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The shades in the Nice palette are: Jack Frost (sparkly white), Gumdrop (sparkly bronze), Holly (warm orange-red), Ginger Snap (ginger), Blizzard (frosted eggplant), Miracle (peachy nude), Wonderland (burgundy), Lullaby (orange-nude), Mulberry (mulled red wine), Slay (a more golden version of Glazed from the Naughty palette), Santa Baby (brown-taupe), Macaroon (dusty pink), Hot Cider (matte chocolate), and Drummer Boy (auburn sparkles).

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Jenner teased a new eyeshadow palette on Instagram a few days prior with a close-up look at a gorgeous smoky purple eye. She noted on Snapchat that we can expect more sneak peeks tomorrow, including a look at a brand new Wet Set highlighter palette. Last year’s holiday collection varied in price from $13 – $290. We wouldn’t be surprised if this year’s range had similar price tags.

If you don’t get your hands on the Kylie Cosmetics holiday 2017 products when they launch on November 22—fear not. Jenner noted an entirely new Kylie Cosmetics collection will drop in December featuring never-before-seen products. Could foundation, concealer, nail polish, or mascara be in the works?

ColourPop’s Latest Collaboration Is With a Dating Site


As far as kiss-proof lipsticks go, it doesn’t get any better than ColourPop’s Ultra Matte Lip. The long-lasting formula doesn’t budge through a makeout (or a burger and fries, I can testify). It’s no wonder the buzzy beauty brand would collaborate with dating site to create a limited edition, custom lipstick called Mwah.

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On top of the new shade, Match and ColourPop also collaborated on a “Kiss + Tell” survey of 3,000 singles across the U.S. that revealed, among other kissing facts, that 30 percent of women say they’ve had more success landing a first kiss while wearing lipstick and at 30 percent, red is the #1 color that makes women feel most “sexy” (followed by neutral, 24 percent, and pink, 15 percent).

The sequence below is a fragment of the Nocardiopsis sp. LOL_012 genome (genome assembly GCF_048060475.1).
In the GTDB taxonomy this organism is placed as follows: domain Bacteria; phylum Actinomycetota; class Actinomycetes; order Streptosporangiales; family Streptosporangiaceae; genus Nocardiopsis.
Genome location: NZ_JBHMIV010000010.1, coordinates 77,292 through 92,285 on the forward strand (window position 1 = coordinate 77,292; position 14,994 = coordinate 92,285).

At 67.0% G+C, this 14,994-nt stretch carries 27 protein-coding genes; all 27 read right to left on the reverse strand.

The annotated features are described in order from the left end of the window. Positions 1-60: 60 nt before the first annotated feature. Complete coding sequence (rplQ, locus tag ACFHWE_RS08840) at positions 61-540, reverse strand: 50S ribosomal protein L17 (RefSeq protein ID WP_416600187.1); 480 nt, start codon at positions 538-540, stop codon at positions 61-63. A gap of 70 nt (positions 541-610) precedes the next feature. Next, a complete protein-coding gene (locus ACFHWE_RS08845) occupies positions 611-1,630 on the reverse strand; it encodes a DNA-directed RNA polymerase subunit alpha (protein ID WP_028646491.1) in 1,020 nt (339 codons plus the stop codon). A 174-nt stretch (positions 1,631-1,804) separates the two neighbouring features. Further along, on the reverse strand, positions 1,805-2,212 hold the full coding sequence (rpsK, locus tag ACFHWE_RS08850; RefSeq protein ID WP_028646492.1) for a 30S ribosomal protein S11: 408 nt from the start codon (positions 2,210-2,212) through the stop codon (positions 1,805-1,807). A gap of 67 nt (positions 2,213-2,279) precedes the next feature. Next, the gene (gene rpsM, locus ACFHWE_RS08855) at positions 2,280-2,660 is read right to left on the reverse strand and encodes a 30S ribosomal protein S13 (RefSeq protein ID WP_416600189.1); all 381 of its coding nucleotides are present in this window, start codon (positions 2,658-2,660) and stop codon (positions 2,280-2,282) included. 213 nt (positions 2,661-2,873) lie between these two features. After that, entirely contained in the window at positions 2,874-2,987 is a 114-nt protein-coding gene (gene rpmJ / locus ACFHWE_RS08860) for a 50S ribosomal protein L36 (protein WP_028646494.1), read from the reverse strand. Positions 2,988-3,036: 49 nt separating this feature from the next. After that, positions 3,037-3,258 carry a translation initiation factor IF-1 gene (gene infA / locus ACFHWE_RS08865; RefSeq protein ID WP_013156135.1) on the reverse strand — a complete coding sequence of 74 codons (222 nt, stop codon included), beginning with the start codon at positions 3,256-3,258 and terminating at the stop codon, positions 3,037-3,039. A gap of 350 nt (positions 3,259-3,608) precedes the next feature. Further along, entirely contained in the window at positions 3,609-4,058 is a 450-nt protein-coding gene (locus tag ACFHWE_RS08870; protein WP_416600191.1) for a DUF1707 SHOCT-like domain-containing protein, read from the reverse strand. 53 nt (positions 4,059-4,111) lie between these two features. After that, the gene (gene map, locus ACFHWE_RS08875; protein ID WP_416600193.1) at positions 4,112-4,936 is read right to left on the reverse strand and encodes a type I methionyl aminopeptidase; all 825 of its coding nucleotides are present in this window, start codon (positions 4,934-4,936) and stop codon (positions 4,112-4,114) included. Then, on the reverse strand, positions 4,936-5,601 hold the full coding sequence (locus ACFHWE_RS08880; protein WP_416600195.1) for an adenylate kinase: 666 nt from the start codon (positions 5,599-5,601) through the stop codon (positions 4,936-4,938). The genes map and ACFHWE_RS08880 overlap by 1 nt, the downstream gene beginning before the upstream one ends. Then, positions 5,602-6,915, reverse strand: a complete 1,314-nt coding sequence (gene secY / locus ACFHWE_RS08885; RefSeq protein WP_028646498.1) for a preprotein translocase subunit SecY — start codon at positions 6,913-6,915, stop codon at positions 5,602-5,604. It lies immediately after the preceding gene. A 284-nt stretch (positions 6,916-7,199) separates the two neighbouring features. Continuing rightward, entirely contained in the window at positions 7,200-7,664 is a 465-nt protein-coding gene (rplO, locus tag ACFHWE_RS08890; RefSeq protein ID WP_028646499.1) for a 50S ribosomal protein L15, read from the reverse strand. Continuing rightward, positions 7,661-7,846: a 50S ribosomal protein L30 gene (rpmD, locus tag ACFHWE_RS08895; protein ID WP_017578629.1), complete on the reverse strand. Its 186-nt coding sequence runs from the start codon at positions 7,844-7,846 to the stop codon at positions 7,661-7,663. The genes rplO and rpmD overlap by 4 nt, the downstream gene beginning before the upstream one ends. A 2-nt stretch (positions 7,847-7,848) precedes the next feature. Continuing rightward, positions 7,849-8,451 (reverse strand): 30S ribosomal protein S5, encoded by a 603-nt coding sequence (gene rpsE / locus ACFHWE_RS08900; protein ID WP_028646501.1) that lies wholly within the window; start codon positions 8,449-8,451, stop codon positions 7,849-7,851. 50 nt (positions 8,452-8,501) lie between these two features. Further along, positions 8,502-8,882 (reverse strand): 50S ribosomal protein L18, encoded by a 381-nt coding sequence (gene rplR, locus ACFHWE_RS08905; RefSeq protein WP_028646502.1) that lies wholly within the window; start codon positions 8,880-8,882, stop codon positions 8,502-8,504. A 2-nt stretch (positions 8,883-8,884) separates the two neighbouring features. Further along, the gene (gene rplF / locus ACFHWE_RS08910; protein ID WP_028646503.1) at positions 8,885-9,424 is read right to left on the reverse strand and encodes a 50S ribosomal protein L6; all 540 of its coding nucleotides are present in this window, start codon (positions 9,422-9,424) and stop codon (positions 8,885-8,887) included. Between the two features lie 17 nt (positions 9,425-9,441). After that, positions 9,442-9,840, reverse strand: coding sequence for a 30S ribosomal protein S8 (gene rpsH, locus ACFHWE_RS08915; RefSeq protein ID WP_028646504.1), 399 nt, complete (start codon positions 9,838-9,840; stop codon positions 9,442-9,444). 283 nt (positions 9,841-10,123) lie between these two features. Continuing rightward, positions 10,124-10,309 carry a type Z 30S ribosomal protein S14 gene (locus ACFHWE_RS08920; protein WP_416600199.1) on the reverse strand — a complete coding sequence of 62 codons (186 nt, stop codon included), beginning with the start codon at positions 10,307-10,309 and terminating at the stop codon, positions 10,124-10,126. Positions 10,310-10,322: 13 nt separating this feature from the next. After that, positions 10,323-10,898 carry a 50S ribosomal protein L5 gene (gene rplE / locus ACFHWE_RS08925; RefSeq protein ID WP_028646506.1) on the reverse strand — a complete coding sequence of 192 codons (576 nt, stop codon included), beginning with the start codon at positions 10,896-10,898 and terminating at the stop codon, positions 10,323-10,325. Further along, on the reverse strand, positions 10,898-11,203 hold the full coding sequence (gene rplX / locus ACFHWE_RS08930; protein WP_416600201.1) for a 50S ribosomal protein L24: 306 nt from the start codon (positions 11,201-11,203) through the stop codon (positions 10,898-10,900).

Every customer who buys Mwah will be gifted seven free days on Additionally, $1 from every sale of Mwah will be donated to GLAM4GOOD Foundation, a social impact non-profit that has donated over one million fashion and beauty products to women and girls and uses style to raise awareness for several causes.

Colourpop Ultra Matte Lip in Mwah, $6, at

Emmanual Macron Reportedly Spent Over $30,000 on Makeup in Three Months



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All this time we’ve spent trying to emulate French beauty, looking to the country’s best bloggers, influencers and models for our inspiration—when we should have been taking grooming tips from the French president instead.

According to The Telegraph, Emmanuel Macron reportedly spent €26,000 (about $30,605) over three months on his personal make-up artist and all the products that he needs to look as good as he does. That works out at around $10,000 per month to create this:

Since entering the Elysée Palace in May, the 39-year-old president has settled two bills from a personal make-up artist called Natacha M; one for €10,000 and another for €16,000, reports The Guardian.

Political aides acknowledged that the bill was “high”, but that the make-up artist had been called in as a “matter of urgency” and pointed out that the high fees cover international travel costs. They insisted that future cosmetic bills would be “significantly reduced”.

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“The sum covers various services including press conferences and foreign trips where the person concerned has to travel with him,” one Elysée official told journalists. The official admitted the bill was “high…but less than his predecessor’s”.

Indeed, Macron is not the biggest cosmetic spender in French presidential history. Macron’s predecessor, François Hollande spent around €30,000 (about $35,400) per quarter on his make-up artist and reportedly spent $127,000 on haircuts annually.